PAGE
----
I'm particularly pleased to be here with Dennis for this event for Flashpoints, because Flashpoints is the kind of journalism that we've practiced for many years at Pacifica, the kind of journalism that is under severe attack. Wake Up Call, the morning show in New York, hosted by Bernard White and Amy Goodman, which you will hear a little bit about, has been purged.

Dozens, I would say about fifteen people participated in that program over the course of the week. They've all been fired and banned, including Robert Knight, including Amy Goodman and including Bernard White. They've been subjected to a scurrilous and vicious campaign of defamation on the air, where for instance Amy is openly called: a "racist", a "liar", "unprofessional",  "responsible for the firing of Bernard and Sharan", a "bitch." And that her contribution to Pacifica is "defecation."  This is the subject of discourse in the newspapers in New York, that she "vomits" on the air. And this is the kind of statements that Pacifica management, that supposedly wants to "professionalize the network, is busy making.

Because what is in fact happening, as we know, as we've experienced here in KPFA, as we've experienced in PNN, as we've experienced at Democracy Now!, as we've experienced at WBAI, is nothing but a political purge targeting the most successful, the most relevant, and the most politicized programmers, producers and activists in the network. And that is what is happening.

So we have to understand that this "debate" about audience building, and about diversity has nothing to do with reality in the network, as we know here at KPFA. The two, obviously the two most successful radio stations in the network, KPFA and WBAI, are the ones that are being attacked and destroyed. Because this Pacifica management, this Pacifica management can only do one thing. And that is to go to war against us. That's all they know how to do. There's not been one programming initiative over the past few years. There's not been one administrative initiative of any kind. The organization is in complete disarray.

We were just down in KPFK. They don't have a news director. They don't have a program director, they don't have a development director because they keep power to themselves and they can't share it because people don't agree with them. And this is what's happening to the network; it's being destroyed and a political purge is happening.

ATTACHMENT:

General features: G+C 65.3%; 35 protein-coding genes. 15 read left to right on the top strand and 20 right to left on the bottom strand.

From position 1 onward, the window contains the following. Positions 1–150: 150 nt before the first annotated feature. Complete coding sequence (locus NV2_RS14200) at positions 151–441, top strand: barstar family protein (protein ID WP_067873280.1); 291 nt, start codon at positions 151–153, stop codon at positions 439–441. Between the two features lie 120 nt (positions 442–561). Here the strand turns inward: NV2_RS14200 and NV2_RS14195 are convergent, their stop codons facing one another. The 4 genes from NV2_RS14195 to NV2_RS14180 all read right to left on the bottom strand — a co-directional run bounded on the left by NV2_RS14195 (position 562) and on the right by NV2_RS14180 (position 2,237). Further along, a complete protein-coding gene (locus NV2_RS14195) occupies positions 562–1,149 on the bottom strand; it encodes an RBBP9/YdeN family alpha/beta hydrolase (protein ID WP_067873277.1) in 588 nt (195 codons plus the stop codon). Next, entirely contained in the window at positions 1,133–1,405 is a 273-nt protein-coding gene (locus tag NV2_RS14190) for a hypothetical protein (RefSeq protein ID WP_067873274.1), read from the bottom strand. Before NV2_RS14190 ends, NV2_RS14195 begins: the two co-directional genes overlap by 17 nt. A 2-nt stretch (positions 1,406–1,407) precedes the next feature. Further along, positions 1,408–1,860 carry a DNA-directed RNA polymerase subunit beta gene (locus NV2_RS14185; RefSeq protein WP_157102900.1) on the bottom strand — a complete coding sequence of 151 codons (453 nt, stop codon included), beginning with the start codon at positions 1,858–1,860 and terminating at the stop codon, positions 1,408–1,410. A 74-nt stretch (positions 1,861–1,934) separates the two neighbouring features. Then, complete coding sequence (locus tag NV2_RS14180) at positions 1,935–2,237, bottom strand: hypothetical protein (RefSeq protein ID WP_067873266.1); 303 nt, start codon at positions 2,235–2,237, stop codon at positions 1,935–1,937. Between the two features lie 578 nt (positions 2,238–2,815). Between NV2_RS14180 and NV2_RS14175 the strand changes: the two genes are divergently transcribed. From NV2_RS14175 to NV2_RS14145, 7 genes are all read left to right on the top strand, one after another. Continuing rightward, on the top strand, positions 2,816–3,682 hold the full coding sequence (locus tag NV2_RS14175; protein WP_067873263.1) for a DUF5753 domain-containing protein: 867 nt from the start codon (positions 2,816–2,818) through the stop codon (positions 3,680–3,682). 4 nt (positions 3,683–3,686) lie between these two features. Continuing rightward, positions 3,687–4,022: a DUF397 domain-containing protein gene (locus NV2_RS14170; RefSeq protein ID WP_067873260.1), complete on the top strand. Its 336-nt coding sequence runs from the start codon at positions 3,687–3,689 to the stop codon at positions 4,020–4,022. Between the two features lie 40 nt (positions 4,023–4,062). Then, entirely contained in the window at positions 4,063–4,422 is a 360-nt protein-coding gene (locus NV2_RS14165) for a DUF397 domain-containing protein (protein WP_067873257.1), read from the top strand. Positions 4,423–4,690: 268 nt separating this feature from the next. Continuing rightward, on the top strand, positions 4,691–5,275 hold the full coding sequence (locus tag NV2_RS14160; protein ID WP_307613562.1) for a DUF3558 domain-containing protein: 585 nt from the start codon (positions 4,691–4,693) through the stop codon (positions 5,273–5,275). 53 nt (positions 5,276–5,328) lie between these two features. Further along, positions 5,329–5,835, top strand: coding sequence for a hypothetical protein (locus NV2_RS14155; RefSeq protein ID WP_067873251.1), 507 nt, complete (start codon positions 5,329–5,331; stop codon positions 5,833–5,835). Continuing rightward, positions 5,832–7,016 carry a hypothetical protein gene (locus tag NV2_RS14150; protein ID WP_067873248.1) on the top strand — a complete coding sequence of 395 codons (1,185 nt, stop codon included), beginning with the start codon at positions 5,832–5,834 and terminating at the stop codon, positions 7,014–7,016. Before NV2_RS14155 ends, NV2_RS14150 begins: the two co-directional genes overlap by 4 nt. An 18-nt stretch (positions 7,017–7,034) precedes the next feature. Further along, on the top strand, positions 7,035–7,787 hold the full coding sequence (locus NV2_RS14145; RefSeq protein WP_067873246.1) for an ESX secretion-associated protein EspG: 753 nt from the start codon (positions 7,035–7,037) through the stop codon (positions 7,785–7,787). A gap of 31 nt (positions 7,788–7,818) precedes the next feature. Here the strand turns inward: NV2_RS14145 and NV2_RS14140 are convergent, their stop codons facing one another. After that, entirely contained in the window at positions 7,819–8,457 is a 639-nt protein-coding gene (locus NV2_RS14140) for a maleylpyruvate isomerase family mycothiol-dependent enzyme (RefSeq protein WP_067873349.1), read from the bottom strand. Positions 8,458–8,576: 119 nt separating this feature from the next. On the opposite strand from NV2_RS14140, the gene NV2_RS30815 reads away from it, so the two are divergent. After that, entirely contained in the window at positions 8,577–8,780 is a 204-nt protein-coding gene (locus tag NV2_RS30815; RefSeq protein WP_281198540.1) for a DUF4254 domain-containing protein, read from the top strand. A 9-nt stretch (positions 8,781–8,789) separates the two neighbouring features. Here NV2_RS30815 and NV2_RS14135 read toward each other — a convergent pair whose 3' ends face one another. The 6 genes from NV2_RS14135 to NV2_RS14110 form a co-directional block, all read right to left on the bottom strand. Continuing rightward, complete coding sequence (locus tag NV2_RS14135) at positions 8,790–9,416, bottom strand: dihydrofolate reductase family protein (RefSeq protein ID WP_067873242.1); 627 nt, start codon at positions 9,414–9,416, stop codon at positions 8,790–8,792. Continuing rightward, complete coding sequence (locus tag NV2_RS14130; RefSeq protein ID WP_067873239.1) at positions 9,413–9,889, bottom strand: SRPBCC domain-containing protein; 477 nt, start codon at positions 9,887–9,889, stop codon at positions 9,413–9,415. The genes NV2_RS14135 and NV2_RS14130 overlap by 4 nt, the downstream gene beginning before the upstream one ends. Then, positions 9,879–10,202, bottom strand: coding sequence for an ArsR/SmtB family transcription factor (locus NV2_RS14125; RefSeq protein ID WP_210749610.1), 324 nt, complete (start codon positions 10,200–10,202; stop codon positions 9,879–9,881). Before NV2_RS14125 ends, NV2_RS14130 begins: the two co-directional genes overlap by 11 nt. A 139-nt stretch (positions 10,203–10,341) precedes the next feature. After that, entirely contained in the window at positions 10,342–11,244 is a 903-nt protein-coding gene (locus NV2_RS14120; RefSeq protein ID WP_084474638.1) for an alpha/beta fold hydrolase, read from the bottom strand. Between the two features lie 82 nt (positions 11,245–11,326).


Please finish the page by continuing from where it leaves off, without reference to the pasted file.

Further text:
And this is happening for a number of different reasons, and one of the reasons that I want to touch on this afternoon, briefly, is to tell you a little story about my tenure as news director. And I was news director during the height of the KPFA crisis and I thank the hundreds of people who called me during that time to inform me about what was going on. [audience laughter] And send me e- mails, as Lynn Chadwick and the Pacifica Board used to talk about, used to refer to it as the "great Northern California e-mail machine." [audience laughter] Which is absolutely true. I still have the e-mails.

A couple of things that happened which are pretty interesting. I think one was in June, end of June in '99, after a Pacifica Board meeting. And Lynn Chadwick came to me, and she said, "Oh, Dan, it's really great, we're meeting, Mary and I are meeting with Kevin Close."

And I thought, wow, that's interesting, you're having lunch with Kevin Close. Kevin Close is the boss of National Public Radio. And he comes from Voice of America, from Radio Free Europe in fact. He was responsible for...he was a journalist with the Washington Post, went over to Radio Free Europe, was responsible for the shift of Radio Free Europe from Munich to Prague, part of the eastward expansion of NATO and the eastward expansion really, of US imperialism. And he, from Radio Free Europe, became head of NPR. And they were meeting with him to discuss the KPFA crisis.

A little while later, Lynn then said to me, "Well, we met with "Uncle Bob," as she used to call Bob Coonrod, the head of CPB. And Bob Coonrod also comes from VOA, and he was in charge of things like Radio Marti. And she said to me, "Dan, you know it was really interesting...we had this meeting with Uncle Bob, and you know what? He promised to give us some money to see us through the KPFA thing." (To defeat the KPFA struggle) And she said, "You know, all these years we've been asking CPB for money and they say they never have any. And here you are, now, they're ready to give us money!"